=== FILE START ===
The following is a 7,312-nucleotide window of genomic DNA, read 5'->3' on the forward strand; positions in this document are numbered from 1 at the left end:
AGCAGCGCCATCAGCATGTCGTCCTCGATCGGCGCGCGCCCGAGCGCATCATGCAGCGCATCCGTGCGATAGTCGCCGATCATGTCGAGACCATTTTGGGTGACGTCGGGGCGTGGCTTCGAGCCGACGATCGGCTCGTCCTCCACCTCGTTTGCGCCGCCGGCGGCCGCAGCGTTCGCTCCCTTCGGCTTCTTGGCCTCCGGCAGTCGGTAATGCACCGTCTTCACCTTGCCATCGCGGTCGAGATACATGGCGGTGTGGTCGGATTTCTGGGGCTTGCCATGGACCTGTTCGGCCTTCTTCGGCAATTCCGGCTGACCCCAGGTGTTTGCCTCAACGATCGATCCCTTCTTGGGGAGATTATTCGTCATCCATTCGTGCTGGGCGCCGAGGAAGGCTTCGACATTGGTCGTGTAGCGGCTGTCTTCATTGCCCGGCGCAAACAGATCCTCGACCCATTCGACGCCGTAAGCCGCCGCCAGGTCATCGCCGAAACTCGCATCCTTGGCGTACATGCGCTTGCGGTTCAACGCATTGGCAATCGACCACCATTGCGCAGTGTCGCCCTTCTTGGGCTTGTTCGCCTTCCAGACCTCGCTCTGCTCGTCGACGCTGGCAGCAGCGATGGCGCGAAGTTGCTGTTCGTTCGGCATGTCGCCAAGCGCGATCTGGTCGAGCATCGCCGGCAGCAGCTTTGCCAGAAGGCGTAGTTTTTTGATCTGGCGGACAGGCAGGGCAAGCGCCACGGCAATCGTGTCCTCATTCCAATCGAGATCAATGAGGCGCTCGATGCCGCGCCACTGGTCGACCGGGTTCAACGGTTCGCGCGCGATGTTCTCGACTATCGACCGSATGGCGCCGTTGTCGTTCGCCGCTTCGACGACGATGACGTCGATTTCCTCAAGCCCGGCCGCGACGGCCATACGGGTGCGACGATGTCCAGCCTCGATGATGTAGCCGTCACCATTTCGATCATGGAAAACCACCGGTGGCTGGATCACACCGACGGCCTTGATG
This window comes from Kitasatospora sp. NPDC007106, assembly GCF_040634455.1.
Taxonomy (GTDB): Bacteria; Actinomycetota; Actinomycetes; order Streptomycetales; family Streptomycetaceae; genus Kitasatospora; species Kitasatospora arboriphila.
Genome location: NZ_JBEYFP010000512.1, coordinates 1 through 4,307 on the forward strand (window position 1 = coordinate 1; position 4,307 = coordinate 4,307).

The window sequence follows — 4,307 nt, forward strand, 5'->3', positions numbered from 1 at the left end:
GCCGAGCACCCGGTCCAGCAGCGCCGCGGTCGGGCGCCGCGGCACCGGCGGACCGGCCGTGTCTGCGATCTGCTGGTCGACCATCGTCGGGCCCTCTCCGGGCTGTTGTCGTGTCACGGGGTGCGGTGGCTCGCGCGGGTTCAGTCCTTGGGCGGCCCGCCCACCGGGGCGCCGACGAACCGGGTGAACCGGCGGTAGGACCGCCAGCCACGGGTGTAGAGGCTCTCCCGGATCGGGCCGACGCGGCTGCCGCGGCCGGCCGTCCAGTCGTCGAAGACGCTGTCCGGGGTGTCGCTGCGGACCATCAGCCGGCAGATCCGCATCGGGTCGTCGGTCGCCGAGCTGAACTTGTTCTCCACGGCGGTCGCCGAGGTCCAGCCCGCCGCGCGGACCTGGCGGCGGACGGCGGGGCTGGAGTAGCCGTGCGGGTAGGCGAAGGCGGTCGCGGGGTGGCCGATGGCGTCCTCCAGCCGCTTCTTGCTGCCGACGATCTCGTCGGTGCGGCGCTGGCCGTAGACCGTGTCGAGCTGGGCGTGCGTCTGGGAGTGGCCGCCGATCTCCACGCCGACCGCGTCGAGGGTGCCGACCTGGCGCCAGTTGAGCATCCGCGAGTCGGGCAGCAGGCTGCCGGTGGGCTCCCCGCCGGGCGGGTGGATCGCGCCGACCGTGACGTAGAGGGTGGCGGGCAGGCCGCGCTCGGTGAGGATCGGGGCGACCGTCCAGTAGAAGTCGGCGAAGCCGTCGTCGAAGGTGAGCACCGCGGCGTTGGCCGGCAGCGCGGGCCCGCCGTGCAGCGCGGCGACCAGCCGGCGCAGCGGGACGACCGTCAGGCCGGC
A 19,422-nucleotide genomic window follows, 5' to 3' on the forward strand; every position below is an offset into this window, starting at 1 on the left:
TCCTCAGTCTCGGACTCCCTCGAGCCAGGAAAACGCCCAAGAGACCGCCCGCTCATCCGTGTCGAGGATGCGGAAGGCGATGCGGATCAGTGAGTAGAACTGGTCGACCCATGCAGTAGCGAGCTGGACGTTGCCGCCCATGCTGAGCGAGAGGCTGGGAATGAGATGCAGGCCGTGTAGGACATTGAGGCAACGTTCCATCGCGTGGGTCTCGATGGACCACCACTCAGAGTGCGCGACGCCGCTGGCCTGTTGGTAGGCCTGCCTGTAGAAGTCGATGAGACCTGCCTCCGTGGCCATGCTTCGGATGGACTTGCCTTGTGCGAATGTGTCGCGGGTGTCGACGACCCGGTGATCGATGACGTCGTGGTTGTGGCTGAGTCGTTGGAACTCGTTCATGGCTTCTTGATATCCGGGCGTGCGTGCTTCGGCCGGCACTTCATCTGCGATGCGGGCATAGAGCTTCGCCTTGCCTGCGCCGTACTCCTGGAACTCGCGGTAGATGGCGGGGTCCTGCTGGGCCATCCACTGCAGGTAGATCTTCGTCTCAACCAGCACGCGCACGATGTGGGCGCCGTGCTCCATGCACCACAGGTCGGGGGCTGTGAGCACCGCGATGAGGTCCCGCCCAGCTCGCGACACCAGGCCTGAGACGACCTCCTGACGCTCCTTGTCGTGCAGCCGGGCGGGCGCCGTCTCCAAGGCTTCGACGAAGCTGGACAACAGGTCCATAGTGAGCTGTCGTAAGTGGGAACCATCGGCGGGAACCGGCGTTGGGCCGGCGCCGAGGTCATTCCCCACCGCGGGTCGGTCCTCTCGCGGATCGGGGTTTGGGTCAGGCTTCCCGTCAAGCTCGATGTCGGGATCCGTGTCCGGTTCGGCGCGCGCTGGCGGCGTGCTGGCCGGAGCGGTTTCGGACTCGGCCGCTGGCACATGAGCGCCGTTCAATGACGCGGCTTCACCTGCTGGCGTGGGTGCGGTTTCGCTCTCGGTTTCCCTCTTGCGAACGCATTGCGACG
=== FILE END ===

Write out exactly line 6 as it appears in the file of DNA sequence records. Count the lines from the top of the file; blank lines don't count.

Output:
The window sequence follows — 4,307 nt, forward strand, 5'->3', positions numbered from 1 at the left end: